Besides that accent colour, this release, alongside GNOME 42, brings new style changes, thanks to GTK4 and libadwaita adoption. With this change, the built-in dark mode can apply across the desktop and application that supports it. Also, the controls such as buttons, notifications, rounded corners, scroll bars, etc. all are more stylish and compact in this release.
All of these together make this release a beautiful one.
8. Install GNOME Extensions
Additionally, you can take advantage of hundreds of excellent GNOME Extensions available. For example, you may want to customise the default Dock, Or, like a super cool blur effect, etc. – you can quickly achieve these using the extensions.
We list here some of the exciting extensions you may want to try out after installing this release.
- Blur My Shell – get an exciting blur effect on the default shell
- Floating Dock – make your dock float wherever you want
- Dash to Dock: Enables you to control your Dash across the screen with various options.
- Caffeine: Enables you more productively.
- Time ++: Super handy extension to give you an alarm clock, stopwatch, time tracker, Pomodoro, and todo.txt manager – all together.
- NetSpeed: Show your internet download and upload speed in the system tray.
Before installing the above extensions, open a terminal prompt and install the chrome-gnome-shell using the below command to enable extensions.
sudo apt-get install chrome-gnome-shell
Then go to https://extensions.gnome.org and enable the extensions for Firefox.
If you use the Snap version of Firefox, then the extension connectivity won’t work. So, uninstall the Firefox Snap version and use an alternate installation Or use a different browser (Such as Google Chrome, Chromium) that has a .deb version. Or, install the extension using the manual steps outlined here in this article.
9. Configure Email Client
Moreover, a native desktop email client is always preferable over browser-based email access. Hence, I would recommend you configure Thunderbird with your email service provider. The setup is more straightforward and wizard-driven. It helps for offline and drafting work for heavy email users.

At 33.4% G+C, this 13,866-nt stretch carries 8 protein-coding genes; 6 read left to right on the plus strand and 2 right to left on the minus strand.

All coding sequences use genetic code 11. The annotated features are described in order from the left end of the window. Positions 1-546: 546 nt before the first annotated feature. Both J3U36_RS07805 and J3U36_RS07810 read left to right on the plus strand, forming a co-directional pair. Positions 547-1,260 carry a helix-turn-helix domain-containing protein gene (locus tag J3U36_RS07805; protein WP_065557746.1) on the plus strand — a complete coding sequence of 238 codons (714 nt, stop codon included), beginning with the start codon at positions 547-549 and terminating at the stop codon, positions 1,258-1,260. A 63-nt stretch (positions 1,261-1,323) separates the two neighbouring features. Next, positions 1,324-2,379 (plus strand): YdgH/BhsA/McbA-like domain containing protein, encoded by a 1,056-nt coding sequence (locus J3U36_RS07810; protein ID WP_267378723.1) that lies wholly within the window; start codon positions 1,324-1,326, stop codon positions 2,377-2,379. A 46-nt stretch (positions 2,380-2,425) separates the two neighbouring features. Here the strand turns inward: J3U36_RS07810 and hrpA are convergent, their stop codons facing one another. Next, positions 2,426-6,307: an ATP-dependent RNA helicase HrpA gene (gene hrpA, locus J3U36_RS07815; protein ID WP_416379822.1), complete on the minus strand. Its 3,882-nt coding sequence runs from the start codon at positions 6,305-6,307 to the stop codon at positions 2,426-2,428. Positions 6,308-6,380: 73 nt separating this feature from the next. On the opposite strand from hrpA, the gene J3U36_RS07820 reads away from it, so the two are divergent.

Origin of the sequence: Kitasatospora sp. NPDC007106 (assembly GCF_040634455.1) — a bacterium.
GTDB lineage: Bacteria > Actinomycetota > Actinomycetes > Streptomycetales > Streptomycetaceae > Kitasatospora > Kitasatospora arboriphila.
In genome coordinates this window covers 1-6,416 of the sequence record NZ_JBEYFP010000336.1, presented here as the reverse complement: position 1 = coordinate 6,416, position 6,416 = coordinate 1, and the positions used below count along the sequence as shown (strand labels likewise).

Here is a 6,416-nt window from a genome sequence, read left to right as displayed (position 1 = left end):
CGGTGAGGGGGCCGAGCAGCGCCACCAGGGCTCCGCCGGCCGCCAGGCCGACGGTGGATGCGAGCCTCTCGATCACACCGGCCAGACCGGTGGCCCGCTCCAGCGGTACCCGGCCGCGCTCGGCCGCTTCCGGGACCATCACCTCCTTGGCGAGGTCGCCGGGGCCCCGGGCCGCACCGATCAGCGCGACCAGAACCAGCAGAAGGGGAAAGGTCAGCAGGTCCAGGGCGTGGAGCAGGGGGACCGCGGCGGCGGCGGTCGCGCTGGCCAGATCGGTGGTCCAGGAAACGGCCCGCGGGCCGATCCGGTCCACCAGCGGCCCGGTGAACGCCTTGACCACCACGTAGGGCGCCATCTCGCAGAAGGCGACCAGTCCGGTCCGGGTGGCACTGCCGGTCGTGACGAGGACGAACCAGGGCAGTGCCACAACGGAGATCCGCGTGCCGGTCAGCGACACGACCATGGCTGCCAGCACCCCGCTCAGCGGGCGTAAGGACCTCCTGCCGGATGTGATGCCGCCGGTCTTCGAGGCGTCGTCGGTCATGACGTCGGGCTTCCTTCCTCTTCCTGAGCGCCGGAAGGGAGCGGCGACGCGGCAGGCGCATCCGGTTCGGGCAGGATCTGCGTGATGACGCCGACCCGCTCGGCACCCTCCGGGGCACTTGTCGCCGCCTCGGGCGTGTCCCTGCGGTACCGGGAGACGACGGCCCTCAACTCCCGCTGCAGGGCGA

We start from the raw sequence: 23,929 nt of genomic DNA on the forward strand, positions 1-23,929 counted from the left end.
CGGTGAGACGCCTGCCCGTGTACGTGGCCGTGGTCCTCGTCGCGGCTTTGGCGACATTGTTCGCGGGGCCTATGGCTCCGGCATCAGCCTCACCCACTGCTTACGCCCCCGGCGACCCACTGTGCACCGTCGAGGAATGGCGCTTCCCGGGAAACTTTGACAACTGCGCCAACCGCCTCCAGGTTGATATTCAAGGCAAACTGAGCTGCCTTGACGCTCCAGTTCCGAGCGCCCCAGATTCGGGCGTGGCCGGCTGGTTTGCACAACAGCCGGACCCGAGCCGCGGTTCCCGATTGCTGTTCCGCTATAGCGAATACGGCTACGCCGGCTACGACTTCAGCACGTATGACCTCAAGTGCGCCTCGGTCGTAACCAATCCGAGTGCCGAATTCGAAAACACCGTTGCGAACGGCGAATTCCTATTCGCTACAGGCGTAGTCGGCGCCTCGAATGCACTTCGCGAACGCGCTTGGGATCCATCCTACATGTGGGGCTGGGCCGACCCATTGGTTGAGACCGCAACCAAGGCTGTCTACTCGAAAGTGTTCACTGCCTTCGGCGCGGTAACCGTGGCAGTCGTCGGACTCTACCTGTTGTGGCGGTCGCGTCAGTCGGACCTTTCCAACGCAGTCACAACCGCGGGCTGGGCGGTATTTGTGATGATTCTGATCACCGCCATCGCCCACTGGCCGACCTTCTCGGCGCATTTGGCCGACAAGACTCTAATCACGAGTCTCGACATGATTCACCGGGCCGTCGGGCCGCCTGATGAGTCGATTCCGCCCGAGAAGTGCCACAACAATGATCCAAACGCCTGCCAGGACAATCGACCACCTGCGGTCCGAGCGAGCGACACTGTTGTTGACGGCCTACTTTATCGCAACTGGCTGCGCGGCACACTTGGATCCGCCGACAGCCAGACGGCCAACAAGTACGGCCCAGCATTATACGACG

Alternatively, if you do not like Thunderbird, try to check out options – you can read our list of top free native Linux desktop email clients list and choose your favourite.
10. Install some additional packages and Software
In addition to the above items, you should install some additional packages and software because Ubuntu doesn’t come with extra apps other than the native GNOME applications. We list here some of the important applications needed for basic desktop usage.
You can install them using the Software application.
- GIMP – Advanced photo editor
- VLC – Media play that plays anything without the need for additional codecs
- Google Chrome – Browser for Google users.
- Leafpad – A lightweight text editor (even lightweight from default gedit)
- Synaptic – A far better package manager
Moreover, while installing Ubuntu, if you have not selected to install the restricted software to play audio and video media files, you can do it now. Because GNOME default Video player (Totem) can not play the basic mp4, etc. files without restricted software.
So, to install them, open the terminal and run the below command to install.
sudo apt install ubuntu-restricted-extras
You can now play most video/audio files without any problem in Ubuntu.
Bonus Tip 💡
Finally, I recommend you set up Flatpak the first time after installing Ubuntu 22.04 LTS. Because over time, I am sure you would install many Flatpak applications.
To set up Flatpak, visit this page and follow the instructions.
Once you complete the setup, I recommend installing the below two Flatpak apps. The Extension application helps you manage the GNOME Extensions installed in your system. Other than that, the Flatseal application helps you manage Flatpak applications’ permissions in a super friendly way.
Also, one of the crucial debatable things to do after installing Ubuntu 22.04 is to delete Snap. Deleting Snap is a bit advanced process and may lead to an unstable system because of the tight coupling of Snap in Ubuntu.
That said, I hope this list gives you and new users of Ubuntu some idea about making a productive Ubuntu 22.04 LTS desktop.